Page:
Saturday, June 15, 2013

Snails and Darija 101

During orientation in Washington three friends and I made a pact to seek out and consume snails when we got to Tangier.  After several aborted afternoon ttempts some kind soul told us they can only be found in the evening and we set a final make-or-break date.  For some reason everyone we told about it, after making an emphatic yecch noise, decided it would be an interesting experience, so when the four of us marched up Sharia’ Meksik yesterday evening in search of snails there was a group of about twenty trailing us like ducklings.  I’m sure we were the cause of much perplexity, amusement, and some happiness on the part of the vendor.  His cart said “Escargot” on the side, but I much prefer the Darija word: bambush.

Darija, in case you were unaware, is the Morrocan dialect, and it bears about as much resemblance to Modern Standard Arabic (MSA) as Spanish to French.  MSA, otherwise known as
Fuṣḥa (that’s fus-ha, not fusha), plays a role somewhat akin to that of Latin in the Middle Ages.  It is derived from and similar to Classical Arabic, which is the language of the Qor’an, and is typically used in news broadcasts, newspapers, and political speeches.  It is not, however, a language anyone really speaks natively.  Most people grow up speaking some dialect, whether it be Egyptian, Gulf Arabic, or Darija, and learn some haphazard Fuṣḥa in school which quite a number of them, at least here in Morocco, seem to promptly forget.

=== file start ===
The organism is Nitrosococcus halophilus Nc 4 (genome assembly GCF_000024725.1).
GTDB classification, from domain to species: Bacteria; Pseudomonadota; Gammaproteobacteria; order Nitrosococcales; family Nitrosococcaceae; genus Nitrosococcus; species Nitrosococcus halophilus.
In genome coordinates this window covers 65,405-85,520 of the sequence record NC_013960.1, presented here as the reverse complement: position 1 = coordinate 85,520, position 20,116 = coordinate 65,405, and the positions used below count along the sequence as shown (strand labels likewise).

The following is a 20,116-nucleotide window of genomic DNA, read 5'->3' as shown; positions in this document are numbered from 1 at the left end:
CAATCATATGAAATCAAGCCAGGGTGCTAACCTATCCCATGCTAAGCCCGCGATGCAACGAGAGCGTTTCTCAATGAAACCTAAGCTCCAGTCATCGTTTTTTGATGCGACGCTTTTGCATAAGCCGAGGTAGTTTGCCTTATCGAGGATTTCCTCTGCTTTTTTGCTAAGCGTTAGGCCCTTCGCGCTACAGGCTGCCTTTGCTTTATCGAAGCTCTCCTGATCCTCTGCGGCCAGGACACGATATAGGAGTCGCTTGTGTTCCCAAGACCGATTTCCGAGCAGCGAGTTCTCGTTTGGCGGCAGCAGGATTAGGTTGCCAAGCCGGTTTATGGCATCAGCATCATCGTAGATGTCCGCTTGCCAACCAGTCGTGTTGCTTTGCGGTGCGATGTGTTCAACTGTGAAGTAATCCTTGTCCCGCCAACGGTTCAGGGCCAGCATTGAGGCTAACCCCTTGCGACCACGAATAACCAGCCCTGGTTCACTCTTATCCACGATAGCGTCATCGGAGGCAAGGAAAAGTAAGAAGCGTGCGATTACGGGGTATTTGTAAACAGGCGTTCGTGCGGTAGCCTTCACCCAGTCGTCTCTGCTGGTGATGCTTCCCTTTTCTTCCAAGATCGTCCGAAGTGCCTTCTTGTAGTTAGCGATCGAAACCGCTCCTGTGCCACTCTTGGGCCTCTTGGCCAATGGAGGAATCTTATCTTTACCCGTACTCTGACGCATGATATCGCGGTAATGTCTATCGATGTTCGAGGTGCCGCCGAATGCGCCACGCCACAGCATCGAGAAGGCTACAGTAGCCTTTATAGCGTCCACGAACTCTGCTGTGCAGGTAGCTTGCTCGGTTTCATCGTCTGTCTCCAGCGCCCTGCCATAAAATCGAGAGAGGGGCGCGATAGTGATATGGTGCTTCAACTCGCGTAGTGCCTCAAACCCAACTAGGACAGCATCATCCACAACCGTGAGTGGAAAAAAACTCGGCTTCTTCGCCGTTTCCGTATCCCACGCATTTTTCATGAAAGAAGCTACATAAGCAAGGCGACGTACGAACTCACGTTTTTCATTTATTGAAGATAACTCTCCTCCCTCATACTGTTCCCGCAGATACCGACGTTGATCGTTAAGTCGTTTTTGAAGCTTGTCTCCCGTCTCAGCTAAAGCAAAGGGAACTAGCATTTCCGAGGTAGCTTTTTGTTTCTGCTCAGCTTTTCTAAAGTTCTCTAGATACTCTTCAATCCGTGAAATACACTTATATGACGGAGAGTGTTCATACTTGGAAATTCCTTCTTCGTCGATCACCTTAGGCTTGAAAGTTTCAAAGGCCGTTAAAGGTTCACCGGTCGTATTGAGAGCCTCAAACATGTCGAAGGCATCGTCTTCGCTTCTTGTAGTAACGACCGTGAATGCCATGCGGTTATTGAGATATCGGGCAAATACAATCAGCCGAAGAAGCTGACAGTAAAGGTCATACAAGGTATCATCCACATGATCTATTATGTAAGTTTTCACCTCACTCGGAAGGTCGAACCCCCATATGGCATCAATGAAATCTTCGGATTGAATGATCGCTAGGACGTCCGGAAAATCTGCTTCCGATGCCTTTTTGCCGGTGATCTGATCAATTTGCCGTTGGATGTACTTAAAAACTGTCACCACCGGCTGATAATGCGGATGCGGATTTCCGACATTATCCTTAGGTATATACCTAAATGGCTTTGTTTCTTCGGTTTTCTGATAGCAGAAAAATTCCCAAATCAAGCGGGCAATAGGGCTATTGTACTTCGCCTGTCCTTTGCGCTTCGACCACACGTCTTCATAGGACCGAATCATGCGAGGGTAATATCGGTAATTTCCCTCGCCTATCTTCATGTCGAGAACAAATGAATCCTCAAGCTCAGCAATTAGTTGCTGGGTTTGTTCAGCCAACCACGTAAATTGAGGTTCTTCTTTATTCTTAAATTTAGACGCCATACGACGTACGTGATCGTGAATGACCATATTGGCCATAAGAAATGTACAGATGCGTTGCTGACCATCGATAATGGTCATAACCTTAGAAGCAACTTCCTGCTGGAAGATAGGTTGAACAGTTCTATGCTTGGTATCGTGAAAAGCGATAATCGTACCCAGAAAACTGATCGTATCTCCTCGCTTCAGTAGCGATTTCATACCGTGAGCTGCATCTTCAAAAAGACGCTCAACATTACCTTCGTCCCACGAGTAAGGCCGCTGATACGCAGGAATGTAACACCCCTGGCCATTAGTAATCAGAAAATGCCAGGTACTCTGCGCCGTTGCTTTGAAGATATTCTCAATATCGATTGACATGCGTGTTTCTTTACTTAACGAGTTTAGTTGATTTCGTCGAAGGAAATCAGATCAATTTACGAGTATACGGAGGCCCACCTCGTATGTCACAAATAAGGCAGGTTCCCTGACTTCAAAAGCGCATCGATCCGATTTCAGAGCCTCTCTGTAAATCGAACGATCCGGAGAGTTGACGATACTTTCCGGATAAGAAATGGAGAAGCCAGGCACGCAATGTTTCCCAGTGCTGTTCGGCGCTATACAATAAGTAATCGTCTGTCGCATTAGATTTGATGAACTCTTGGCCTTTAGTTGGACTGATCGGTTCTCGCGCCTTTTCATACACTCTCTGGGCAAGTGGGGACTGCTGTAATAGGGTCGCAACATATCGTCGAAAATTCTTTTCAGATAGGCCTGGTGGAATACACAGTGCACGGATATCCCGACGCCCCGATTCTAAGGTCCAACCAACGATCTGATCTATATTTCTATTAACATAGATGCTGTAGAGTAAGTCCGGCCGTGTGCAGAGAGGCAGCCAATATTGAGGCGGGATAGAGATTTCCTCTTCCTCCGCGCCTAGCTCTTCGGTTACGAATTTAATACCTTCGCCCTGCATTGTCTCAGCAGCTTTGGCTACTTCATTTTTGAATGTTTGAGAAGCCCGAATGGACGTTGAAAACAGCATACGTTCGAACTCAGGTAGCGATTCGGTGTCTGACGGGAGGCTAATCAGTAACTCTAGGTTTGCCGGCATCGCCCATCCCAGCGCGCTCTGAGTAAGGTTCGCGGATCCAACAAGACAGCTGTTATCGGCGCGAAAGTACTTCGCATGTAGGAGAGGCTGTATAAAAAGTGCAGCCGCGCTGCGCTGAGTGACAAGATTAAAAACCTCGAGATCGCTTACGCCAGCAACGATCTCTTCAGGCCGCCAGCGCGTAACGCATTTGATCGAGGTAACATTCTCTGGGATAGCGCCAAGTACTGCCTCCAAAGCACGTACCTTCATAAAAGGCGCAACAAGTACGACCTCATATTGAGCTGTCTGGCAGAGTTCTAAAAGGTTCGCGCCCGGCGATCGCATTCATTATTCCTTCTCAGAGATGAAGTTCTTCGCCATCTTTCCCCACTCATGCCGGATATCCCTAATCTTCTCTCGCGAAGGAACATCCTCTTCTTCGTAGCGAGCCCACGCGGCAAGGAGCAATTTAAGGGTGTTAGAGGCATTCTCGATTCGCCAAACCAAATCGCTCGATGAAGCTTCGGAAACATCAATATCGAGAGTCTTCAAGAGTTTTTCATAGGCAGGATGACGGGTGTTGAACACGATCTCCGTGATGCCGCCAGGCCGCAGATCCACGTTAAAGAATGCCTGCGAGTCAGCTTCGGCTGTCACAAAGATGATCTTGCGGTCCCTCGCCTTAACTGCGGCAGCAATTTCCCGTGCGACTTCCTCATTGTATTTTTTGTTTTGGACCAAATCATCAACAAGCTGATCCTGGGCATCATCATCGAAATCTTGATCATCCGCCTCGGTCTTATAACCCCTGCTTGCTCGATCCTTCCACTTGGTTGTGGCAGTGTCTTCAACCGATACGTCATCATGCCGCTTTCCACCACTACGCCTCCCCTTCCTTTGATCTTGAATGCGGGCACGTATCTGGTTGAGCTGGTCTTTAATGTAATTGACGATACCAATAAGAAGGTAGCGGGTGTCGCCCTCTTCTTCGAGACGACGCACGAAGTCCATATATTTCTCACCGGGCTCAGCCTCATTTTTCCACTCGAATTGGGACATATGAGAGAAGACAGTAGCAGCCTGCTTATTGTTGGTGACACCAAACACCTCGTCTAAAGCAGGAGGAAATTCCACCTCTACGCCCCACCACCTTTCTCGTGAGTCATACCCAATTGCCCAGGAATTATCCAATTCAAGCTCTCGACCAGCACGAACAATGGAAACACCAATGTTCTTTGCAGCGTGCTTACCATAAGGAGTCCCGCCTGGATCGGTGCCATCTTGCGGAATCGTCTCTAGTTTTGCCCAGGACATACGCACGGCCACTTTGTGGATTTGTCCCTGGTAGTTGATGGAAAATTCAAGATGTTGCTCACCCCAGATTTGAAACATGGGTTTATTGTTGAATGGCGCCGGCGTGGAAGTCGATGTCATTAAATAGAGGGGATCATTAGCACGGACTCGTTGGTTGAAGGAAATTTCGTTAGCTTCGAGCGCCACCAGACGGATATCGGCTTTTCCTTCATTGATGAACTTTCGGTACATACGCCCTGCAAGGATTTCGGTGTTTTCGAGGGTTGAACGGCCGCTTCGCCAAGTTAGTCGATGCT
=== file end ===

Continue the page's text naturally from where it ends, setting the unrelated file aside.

I have been told several times that everyone understands Fuṣḥa, which I find to be downright misleading.  If I ever try to speak to a vendor in Fuṣḥa we end up spending several minutes hashing out the meaning of certain words, that is if he or she doesn't simply give up and try talking to me in Spanish or French.  Until relatively recently Morocco was a divided region, half (the south) in the hands of the French and half (the north, including Tangier) in those of the Spanish.  As a result, Darija has been heavily influenced by both languages, as well as modern consumer culture.  The word for skirt (“tenura” in Fuṣḥa) became “falda,” borrowed directly from Spanish.  Jam? Confiture.  Week?  "Simana," from the Spanish "semana."  And my favorite, the Darija word for yogurt: danon.  (“Tiid” is the word for laundry detergent.)

Early this morning saw us on route to Tetuan for our first group excursion, which was in many ways a complete train wreck, but I managed to grab some good photos.  I meant to leave you with a few of them, but the internet is being particularly finicky at the moment, so I suppose that can wait another day or two.

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